And the rapist apologists will keep going. ”But such romances take place in historical periods where women were abused and seen as inferior beings. We cannot look at such romances through modern eyes. The story needs to be true to its era.”

What a load of drivel! Do these people even hear what they’re blurting out? If they cannot see the hypocrisy between the two most usual excuses they use, then they are truly blind. We cannot both use the realistic and credible card and at the same time play with the fiction card. Either we strive for realism and therefore should depict the stress and the agony of the raped heroine as well as the life-long suffering she has to go through and her inability to love her rapist (because in real life situations the rapist and the raped do not fall in love) or we delve completely into a fantasy scenario  and eliminate the rape from the plot and have the hero and heroine win their happy end.

Yes, I’ve heard all these hollow, illogical arguments over and over again. But we cannot have it both ways. We cannot come up with excuses when it’s convenient and try the realistic angle when we don’t find others any more. It’s either or.

Such books strike a blow against all the women who have been raped. It’s painfully insulting and insensitive from the part of the writer to promote and encourage rape culture. And some writers will insist, ”It’s just fiction. Entertainment. Purely harmless. A man won’t rape a woman because of what we write in our books.”

I will only reply this. This attitude is ignorant and vile. If the writers think that what they do is innocent and harmless, then they are lazy, bad and irresponsible in their profession. A good writer researches, reads and educates himself/herself. A good writer is conscious of the fact that whether a story unfolds in a realistic or a fantastical setting, it needs to make sense and be ground in realism-in the greater sense of the word-so that the reader can willingly suspend his/her disbelief. If a story is stretched too far, like a heroine falling in love with her rapist and living happily ever after with him, the book is bad and unworthy of being read because it does not respect the reader.

But above all, a good writer is intensely aware of the fact that fiction is an enormous terrain brimming with messages and ideologies, a vehicle through which certain mentalities and postures are condemned and encouraged, trivialized and vilified, romanticized and excused.

Do men rape women because of the existence of such books? My mind is not that simplistic to believe such books are accountable for this crime. The issue is an extremely complex one. Ban these books and men will keep on raping women.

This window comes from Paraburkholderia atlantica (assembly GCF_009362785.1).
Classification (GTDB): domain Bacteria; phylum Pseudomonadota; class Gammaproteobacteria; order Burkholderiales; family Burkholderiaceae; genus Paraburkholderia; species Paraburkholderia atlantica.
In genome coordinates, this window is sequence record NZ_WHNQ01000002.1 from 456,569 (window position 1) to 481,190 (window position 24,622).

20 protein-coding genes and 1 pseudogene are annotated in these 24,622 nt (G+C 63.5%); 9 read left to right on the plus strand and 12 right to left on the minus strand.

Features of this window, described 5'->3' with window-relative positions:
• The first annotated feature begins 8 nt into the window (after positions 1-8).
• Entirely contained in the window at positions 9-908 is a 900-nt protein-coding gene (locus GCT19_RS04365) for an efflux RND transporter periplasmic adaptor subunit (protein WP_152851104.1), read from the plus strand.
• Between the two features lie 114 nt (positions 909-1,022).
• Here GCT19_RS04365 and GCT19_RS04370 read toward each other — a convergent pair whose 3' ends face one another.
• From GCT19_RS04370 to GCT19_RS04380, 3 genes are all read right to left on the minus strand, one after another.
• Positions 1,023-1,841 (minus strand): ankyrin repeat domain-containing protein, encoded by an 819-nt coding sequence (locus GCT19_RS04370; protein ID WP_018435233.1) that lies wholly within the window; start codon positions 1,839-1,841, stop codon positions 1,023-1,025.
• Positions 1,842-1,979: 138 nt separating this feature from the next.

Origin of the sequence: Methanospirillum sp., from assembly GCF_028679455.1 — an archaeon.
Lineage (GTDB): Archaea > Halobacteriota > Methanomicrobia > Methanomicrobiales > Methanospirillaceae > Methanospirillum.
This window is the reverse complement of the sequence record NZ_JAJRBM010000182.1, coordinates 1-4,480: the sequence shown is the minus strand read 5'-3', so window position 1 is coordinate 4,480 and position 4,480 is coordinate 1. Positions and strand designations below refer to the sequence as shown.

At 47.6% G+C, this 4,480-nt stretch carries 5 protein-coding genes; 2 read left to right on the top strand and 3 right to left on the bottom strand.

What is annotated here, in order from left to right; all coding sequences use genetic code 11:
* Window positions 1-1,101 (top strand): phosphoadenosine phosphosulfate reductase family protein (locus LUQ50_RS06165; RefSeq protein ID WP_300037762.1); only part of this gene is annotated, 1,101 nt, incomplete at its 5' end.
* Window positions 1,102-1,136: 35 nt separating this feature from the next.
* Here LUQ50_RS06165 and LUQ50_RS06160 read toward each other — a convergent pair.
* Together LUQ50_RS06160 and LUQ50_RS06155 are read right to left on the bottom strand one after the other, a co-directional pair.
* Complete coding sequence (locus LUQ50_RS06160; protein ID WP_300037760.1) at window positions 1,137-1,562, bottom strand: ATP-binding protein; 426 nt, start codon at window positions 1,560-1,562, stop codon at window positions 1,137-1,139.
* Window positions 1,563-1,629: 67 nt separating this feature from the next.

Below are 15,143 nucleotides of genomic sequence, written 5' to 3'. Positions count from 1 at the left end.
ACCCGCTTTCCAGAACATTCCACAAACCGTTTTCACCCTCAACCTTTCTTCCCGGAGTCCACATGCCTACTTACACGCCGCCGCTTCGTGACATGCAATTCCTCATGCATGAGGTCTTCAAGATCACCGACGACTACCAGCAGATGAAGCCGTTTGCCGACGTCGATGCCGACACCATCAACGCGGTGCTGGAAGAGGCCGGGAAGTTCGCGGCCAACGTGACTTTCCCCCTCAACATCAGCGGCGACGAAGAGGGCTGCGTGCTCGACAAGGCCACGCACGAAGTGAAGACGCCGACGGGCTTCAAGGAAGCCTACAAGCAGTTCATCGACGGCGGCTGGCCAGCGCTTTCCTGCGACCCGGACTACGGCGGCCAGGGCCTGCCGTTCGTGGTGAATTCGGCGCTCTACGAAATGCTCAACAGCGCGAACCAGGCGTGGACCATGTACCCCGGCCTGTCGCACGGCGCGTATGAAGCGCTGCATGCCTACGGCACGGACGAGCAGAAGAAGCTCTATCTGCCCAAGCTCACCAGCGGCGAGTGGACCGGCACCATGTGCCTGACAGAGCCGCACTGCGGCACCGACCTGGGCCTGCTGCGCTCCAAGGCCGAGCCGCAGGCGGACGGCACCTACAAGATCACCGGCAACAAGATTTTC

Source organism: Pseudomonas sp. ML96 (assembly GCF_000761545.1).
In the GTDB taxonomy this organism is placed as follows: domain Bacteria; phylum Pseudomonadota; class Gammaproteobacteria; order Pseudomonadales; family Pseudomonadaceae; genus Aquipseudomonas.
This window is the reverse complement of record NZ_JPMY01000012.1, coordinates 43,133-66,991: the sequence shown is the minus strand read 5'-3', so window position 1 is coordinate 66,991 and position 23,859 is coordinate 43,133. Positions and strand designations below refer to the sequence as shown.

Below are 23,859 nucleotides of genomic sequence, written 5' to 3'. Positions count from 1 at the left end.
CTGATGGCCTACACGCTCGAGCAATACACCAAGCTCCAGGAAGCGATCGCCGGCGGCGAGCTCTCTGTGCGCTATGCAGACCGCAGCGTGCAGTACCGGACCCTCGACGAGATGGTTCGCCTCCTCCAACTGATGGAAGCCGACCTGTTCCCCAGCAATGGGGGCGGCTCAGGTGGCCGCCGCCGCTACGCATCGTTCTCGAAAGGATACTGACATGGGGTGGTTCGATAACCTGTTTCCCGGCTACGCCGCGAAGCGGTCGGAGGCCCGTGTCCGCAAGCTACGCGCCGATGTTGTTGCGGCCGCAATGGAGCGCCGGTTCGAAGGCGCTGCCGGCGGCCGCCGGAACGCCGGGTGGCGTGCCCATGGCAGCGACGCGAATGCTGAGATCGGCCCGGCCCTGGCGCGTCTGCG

But I’m not that naive either not to acknowledge the fact that fictional books are a form of ideological apparatus. And any writer who brushes this aside, needs to stop and think twice about his/her writing identity and the role he/she builds within the society through his/her books.

Everything we do and say, from the smallest thing to the most significant, has an impact both on ourselves and on the people who surround us. Nothing is inconsequential and nothing is innocent. From the dullest fictional book to the most brilliant, credos, beliefs and attitudes float around that help stabilize or eat away the status quo.

Credos, beliefs, ideologies and attitudes shape up our society. With everything a writer writes in his/her books, he/she takes a stance. Consciously or unconsciously.

It’s of paramount importance that every writer assumes his/her responsibilities for every book he/she pens. Because in the hands of someone lacking consciousness, a book can turn into a terrible weapon even more dangerous than in the hands of someone who possesses one.

In the end, we have to ask ourselves: what kind of writers do we wish to be? And most importantly, what kind of a person do we wish to be?

 

 

 

Book Review: Clarimonde or The Dead Leman

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Clarimonde is the tale of love between a young priest, Romuald, and a beautiful vampiress, Clarimonde. Gautier’s short story offers plently of food for symbolism and analysis as it functions on multiple levels. As it happens with most gothic fiction of that kind, Clarimonde blurs the boundaries between life and death. As a vampiress, she comes and goes, travelling between the two worlds while not fully belonging to either. However, the same applies to Romuald. Dead during his duties as a priest, alive while being Clarimonde’s lover.

Clarimonde shares a common trait with Edgar Alan Poe’s Ligeia as it plays heavily with the idea that love can break the confines of death. In a scene of incomparable beauty and profound romanticism, Romuald brings Clarimonde back from the dead with a single kiss. Both have to fight against obstacles. Romuald against God and the Chrurch and Clarimonde against Satan and the carnal pleasures. Nonetheless, their love is able to transcend both the physical and the metaphysical.